There is no right or wrong here, as I think all true Pilates teacher training programs have something to offer. You don’t need to see the words “master teacher” or “Pilates elder” for you to get a good class. There are some things you may want to keep in mind, though: Is the studio a teacher training facility? If so, this means they most likely hire instructors only from that discipline/background, so the classes all might be similar. This is great if you like that specific style, and not so great if you don’t. Do you have a current or recent injury? You may want to find a facility that offers Pilates taught by physical therapists, and/or check the background of the instructors that they can work within your modifications and understand what your body has been through. Does the studio support the Pilates Method Alliance and is the instructor PMA certified? This is not a deal breaker at all for me, but it is a great jumping off point if you want a vetted instructor and don’t know where to start. If the instructor has passed the PMA test, you know they have a certain level of competency and are supported by our industry group. If they haven’t passed the test, they can still be AMAZING instructors! It doesn’t change their ability to teach at all. Some of my favorite instructors haven’t taken the optional test. It’s just an extra checkmark on your list if you are comparing instructors. You can check the national registry of PMA instructors here.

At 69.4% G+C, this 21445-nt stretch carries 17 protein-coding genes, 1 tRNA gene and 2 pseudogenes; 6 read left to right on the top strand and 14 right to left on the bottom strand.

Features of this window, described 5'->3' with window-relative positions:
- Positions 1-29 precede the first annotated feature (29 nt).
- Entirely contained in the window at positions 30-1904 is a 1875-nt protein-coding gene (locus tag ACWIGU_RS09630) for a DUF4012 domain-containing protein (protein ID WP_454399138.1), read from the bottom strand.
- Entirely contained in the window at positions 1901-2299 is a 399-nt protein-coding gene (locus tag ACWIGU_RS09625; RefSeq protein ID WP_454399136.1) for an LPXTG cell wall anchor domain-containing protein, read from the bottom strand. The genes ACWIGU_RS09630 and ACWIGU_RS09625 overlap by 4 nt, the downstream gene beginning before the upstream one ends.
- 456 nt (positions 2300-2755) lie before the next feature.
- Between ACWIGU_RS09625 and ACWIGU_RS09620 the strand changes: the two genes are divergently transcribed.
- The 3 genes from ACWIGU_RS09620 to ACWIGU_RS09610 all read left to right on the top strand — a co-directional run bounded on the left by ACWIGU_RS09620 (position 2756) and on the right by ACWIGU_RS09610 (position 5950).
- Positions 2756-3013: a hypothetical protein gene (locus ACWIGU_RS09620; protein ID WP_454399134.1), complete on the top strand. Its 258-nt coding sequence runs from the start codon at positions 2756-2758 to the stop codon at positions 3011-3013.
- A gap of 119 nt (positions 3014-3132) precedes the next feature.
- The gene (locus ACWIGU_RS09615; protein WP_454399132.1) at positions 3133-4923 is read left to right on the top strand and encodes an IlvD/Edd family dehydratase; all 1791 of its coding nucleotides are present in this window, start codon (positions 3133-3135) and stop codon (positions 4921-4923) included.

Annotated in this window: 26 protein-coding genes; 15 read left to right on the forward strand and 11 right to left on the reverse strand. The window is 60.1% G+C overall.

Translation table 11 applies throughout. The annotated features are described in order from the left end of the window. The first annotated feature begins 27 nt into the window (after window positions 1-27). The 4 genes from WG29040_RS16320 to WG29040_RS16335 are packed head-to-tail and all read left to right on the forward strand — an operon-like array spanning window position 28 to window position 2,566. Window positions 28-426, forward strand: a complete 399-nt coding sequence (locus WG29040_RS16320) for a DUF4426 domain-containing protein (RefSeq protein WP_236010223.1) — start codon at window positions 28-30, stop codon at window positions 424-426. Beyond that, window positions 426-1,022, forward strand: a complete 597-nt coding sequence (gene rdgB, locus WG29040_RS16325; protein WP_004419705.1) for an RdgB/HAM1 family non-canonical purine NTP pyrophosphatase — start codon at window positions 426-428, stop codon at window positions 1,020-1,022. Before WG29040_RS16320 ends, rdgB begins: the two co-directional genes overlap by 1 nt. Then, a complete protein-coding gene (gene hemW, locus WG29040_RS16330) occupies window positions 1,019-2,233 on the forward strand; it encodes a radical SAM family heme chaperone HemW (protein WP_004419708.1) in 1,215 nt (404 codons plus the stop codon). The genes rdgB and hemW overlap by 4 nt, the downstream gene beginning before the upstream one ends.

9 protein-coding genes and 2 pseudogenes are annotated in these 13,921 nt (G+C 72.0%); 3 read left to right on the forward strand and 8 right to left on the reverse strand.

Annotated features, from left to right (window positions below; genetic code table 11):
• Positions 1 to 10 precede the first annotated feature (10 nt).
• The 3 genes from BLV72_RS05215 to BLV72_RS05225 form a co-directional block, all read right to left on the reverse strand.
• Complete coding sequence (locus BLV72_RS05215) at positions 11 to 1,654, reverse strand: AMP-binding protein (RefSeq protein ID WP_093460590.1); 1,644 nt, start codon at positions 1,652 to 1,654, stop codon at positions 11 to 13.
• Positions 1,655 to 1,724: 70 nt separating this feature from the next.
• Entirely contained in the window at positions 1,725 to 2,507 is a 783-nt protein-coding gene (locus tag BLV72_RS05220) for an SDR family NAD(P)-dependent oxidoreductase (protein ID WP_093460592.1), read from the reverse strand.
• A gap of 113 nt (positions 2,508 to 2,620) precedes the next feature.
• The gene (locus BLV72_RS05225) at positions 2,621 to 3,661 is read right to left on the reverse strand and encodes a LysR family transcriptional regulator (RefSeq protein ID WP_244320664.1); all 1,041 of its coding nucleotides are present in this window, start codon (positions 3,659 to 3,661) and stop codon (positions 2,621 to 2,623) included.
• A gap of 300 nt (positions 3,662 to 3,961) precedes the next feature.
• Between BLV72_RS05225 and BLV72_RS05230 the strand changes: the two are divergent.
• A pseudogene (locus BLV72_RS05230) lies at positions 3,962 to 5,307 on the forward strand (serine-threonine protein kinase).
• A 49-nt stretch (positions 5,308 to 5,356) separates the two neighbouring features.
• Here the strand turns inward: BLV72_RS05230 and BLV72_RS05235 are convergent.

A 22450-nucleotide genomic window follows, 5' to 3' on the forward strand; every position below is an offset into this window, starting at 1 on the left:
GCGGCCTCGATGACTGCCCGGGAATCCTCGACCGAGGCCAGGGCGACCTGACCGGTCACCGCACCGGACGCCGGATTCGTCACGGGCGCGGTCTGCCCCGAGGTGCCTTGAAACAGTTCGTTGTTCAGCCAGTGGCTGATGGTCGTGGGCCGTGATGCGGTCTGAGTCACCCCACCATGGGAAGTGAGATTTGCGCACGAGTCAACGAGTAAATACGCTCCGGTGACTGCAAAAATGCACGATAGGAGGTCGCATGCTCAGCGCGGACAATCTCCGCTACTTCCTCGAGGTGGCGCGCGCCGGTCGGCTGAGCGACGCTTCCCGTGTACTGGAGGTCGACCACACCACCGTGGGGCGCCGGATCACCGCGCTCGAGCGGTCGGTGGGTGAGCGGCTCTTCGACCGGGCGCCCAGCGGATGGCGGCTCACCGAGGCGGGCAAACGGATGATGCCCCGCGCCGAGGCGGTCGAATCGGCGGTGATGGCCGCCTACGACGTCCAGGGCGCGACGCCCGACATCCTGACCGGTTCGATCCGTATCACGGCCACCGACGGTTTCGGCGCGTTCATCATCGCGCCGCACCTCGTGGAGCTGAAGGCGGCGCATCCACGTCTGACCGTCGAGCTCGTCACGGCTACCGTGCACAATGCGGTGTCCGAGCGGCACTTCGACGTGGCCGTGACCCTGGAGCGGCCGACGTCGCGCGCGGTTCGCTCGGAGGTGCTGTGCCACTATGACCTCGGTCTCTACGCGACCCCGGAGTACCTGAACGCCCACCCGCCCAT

Is it really Pilates?
I love trying new studios when I travel and recently visited a studio that had the word “Pilates” in the business name. I had read the website and knew it was a type of Pilates I hadn’t tried before, so I didn’t have any expectations except that it would be new for me. When I walked in, they asked if I had experience and I said, while I hadn’t been to this specific studio before, I was an instructor and assumed I could follow along. I was told, “Well, this isn’t Pilates. You can stay but please don’t expect it to be Pilates, because it’s not anything like that.” The entire name of the business was “Pilates”! It was a good workout, but had no Pilates components at all. I had no problem with it except that it should not have been called Pilates. Pilates is unbelievably popular, and with that comes people wanting to capitalize on this popularity. If you are really looking for Pilates, make sure that is what you are getting.
How does it make YOU feel?
This is the most important question of all! Ultimately, all that matters is that YOU, the student, enjoy yourself. Do you like the class? Do you feel important and motived and supported and safe when you are in session? Does it make you enjoy moving and feel better about yourself? Do you see results and a step towards your own personal goals? Are you glad you’ve gone at the end of the session? Is it fun? These are the intangibles that only you can answer. Ultimately it doesn’t matter if an instructor has one year or ten years of experience, if they are PMA or not. What matters is how you feel when you leave.
Joseph Pilates said “The Pilates Method of Body Conditioning develops the body uniformly, corrects posture, restores vitality, invigorates the mind and elevates the spirit.” That is what we want you to feel when you do Pilates! If you haven’t found that place yet, keep searching until you do.
Please do not hesitate to comment below with any questions you may have on finding a good Pilates fit for you. If you have any personal stories on finding the right place to work out, I would love to hear about it!